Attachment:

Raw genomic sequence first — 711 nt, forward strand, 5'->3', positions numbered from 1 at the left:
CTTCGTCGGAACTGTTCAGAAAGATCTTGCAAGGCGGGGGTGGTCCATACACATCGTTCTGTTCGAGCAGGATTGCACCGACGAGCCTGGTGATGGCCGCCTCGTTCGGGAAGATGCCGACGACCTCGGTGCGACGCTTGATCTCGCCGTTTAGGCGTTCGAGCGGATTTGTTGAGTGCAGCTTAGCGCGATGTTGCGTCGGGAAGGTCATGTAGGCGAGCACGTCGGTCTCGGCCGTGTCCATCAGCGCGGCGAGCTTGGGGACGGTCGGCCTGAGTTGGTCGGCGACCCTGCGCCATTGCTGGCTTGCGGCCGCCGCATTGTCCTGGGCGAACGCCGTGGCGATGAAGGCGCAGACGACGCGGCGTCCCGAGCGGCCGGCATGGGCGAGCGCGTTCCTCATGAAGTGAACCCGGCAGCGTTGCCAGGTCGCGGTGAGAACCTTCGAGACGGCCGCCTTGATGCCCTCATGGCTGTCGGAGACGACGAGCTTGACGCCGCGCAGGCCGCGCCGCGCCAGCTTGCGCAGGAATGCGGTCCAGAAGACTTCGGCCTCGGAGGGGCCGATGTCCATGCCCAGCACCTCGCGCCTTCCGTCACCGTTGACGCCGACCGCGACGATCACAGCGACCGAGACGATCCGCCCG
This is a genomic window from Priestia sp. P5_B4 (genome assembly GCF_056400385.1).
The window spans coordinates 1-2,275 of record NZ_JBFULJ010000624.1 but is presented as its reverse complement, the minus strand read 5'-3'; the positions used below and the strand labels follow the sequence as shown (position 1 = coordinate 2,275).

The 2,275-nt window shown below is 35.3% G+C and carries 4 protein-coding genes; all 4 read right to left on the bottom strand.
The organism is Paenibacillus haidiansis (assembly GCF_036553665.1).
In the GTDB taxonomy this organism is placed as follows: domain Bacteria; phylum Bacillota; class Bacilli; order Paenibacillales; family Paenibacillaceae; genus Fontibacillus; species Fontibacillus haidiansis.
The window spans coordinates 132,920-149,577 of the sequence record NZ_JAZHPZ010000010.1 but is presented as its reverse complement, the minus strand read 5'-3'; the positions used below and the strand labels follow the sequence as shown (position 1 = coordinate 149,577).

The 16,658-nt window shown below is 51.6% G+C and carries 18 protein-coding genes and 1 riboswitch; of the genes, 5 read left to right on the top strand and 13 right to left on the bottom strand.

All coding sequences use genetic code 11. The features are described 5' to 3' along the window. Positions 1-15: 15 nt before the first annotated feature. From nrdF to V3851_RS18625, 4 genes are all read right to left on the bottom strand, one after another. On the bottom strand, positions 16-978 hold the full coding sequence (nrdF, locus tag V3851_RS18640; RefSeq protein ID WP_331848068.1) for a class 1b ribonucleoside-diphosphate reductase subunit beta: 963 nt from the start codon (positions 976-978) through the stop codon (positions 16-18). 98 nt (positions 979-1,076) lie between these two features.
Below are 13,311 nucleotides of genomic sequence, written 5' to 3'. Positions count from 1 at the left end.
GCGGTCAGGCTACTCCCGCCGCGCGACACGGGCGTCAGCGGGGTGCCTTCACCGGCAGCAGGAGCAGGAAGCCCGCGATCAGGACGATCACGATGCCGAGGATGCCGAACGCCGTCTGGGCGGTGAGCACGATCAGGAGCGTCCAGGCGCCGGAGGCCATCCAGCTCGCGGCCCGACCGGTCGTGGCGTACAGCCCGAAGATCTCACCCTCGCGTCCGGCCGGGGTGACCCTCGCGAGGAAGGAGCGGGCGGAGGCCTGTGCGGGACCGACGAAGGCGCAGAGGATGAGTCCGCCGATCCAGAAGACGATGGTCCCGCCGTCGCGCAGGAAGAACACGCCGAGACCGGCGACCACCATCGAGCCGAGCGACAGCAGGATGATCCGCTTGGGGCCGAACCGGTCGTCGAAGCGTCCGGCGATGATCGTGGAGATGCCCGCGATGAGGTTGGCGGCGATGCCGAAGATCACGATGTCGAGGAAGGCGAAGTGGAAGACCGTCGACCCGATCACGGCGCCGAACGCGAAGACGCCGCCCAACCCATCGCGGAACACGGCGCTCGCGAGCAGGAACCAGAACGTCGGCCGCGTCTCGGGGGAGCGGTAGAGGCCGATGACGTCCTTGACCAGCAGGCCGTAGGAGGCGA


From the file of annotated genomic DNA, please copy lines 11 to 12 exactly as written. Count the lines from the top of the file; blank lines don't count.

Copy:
Below are 13,311 nucleotides of genomic sequence, written 5' to 3'. Positions count from 1 at the left end.
GCGGTCAGGCTACTCCCGCCGCGCGACACGGGCGTCAGCGGGGTGCCTTCACCGGCAGCAGGAGCAGGAAGCCCGCGATCAGGACGATCACGATGCCGAGGATGCCGAACGCCGTCTGGGCGGTGAGCACGATCAGGAGCGTCCAGGCGCCGGAGGCCATCCAGCTCGCGGCCCGACCGGTCGTGGCGTACAGCCCGAAGATCTCACCCTCGCGTCCGGCCGGGGTGACCCTCGCGAGGAAGGAGCGGGCGGAGGCCTGTGCGGGACCGACGAAGGCGCAGAGGATGAGTCCGCCGATCCAGAAGACGATGGTCCCGCCGTCGCGCAGGAAGAACACGCCGAGACCGGCGACCACCATCGAGCCGAGCGACAGCAGGATGATCCGCTTGGGGCCGAACCGGTCGTCGAAGCGTCCGGCGATGATCGTGGAGATGCCCGCGATGAGGTTGGCGGCGATGCCGAAGATCACGATGTCGAGGAAGGCGAAGTGGAAGACCGTCGACCCGATCACGGCGCCGAACGCGAAGACGCCGCCCAACCCATCGCGGAACACGGCGCTCGCGAGCAGGAACCAGAACGTCGGCCGCGTCTCGGGGGAGCGGTAGAGGCCGATGACGTCCTTGACCAGCAGGCCGTAGGAGGCGA